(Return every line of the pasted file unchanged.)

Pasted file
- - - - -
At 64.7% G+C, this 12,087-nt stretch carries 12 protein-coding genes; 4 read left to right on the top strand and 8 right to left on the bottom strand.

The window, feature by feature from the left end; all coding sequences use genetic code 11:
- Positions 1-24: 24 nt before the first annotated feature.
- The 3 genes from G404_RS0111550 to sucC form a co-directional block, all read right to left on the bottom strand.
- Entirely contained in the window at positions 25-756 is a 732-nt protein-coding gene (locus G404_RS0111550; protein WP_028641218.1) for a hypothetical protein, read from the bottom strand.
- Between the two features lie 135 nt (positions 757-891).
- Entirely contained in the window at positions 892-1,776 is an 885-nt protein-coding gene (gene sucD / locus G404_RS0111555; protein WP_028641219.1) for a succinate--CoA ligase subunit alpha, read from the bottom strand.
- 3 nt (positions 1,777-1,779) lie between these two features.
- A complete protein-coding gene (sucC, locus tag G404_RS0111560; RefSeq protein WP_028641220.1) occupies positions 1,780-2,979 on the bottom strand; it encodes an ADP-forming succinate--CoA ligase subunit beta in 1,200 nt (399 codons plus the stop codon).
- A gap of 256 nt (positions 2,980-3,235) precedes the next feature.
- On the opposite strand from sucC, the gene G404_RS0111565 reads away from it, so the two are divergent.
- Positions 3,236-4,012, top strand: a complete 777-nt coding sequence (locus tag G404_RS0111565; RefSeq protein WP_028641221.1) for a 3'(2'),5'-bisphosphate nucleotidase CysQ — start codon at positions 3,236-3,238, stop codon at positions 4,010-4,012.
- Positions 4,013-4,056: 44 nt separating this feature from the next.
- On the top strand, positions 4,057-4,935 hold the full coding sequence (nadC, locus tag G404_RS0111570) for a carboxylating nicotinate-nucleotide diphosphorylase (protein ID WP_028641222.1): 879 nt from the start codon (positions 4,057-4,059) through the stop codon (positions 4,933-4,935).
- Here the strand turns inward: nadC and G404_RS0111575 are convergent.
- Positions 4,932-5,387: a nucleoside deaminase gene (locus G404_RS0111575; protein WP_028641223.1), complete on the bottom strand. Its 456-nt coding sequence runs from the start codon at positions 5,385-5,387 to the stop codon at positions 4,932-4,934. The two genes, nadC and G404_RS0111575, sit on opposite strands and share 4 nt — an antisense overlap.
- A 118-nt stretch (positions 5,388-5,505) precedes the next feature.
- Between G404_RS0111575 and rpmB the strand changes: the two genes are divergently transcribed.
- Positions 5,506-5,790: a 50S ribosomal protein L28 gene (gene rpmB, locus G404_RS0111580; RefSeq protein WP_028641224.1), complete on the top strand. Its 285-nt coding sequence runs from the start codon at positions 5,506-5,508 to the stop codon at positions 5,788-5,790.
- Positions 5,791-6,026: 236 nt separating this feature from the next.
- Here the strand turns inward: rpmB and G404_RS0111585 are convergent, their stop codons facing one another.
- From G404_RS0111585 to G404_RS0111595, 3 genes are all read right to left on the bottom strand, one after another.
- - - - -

At 64.7% G+C, this 12,087-nt stretch carries 12 protein-coding genes; 4 read left to right on the top strand and 8 right to left on the bottom strand.

The window, feature by feature from the left end; all coding sequences use genetic code 11:
- Positions 1-24: 24 nt before the first annotated feature.
- The 3 genes from G404_RS0111550 to sucC form a co-directional block, all read right to left on the bottom strand.
- Entirely contained in the window at positions 25-756 is a 732-nt protein-coding gene (locus G404_RS0111550; protein WP_028641218.1) for a hypothetical protein, read from the bottom strand.
- Between the two features lie 135 nt (positions 757-891).
- Entirely contained in the window at positions 892-1,776 is an 885-nt protein-coding gene (gene sucD / locus G404_RS0111555; protein WP_028641219.1) for a succinate--CoA ligase subunit alpha, read from the bottom strand.
- 3 nt (positions 1,777-1,779) lie between these two features.
- A complete protein-coding gene (sucC, locus tag G404_RS0111560; RefSeq protein WP_028641220.1) occupies positions 1,780-2,979 on the bottom strand; it encodes an ADP-forming succinate--CoA ligase subunit beta in 1,200 nt (399 codons plus the stop codon).
- A gap of 256 nt (positions 2,980-3,235) precedes the next feature.
- On the opposite strand from sucC, the gene G404_RS0111565 reads away from it, so the two are divergent.
- Positions 3,236-4,012, top strand: a complete 777-nt coding sequence (locus tag G404_RS0111565; RefSeq protein WP_028641221.1) for a 3'(2'),5'-bisphosphate nucleotidase CysQ — start codon at positions 3,236-3,238, stop codon at positions 4,010-4,012.
- Positions 4,013-4,056: 44 nt separating this feature from the next.
- On the top strand, positions 4,057-4,935 hold the full coding sequence (nadC, locus tag G404_RS0111570) for a carboxylating nicotinate-nucleotide diphosphorylase (protein ID WP_028641222.1): 879 nt from the start codon (positions 4,057-4,059) through the stop codon (positions 4,933-4,935).
- Here the strand turns inward: nadC and G404_RS0111575 are convergent.
- Positions 4,932-5,387: a nucleoside deaminase gene (locus G404_RS0111575; protein WP_028641223.1), complete on the bottom strand. Its 456-nt coding sequence runs from the start codon at positions 5,385-5,387 to the stop codon at positions 4,932-4,934. The two genes, nadC and G404_RS0111575, sit on opposite strands and share 4 nt — an antisense overlap.
- A 118-nt stretch (positions 5,388-5,505) precedes the next feature.
- Between G404_RS0111575 and rpmB the strand changes: the two genes are divergently transcribed.
- Positions 5,506-5,790: a 50S ribosomal protein L28 gene (gene rpmB, locus G404_RS0111580; RefSeq protein WP_028641224.1), complete on the top strand. Its 285-nt coding sequence runs from the start codon at positions 5,506-5,508 to the stop codon at positions 5,788-5,790.
- Positions 5,791-6,026: 236 nt separating this feature from the next.
- Here the strand turns inward: rpmB and G404_RS0111585 are convergent, their stop codons facing one another.
- From G404_RS0111585 to G404_RS0111595, 3 genes are all read right to left on the bottom strand, one after another.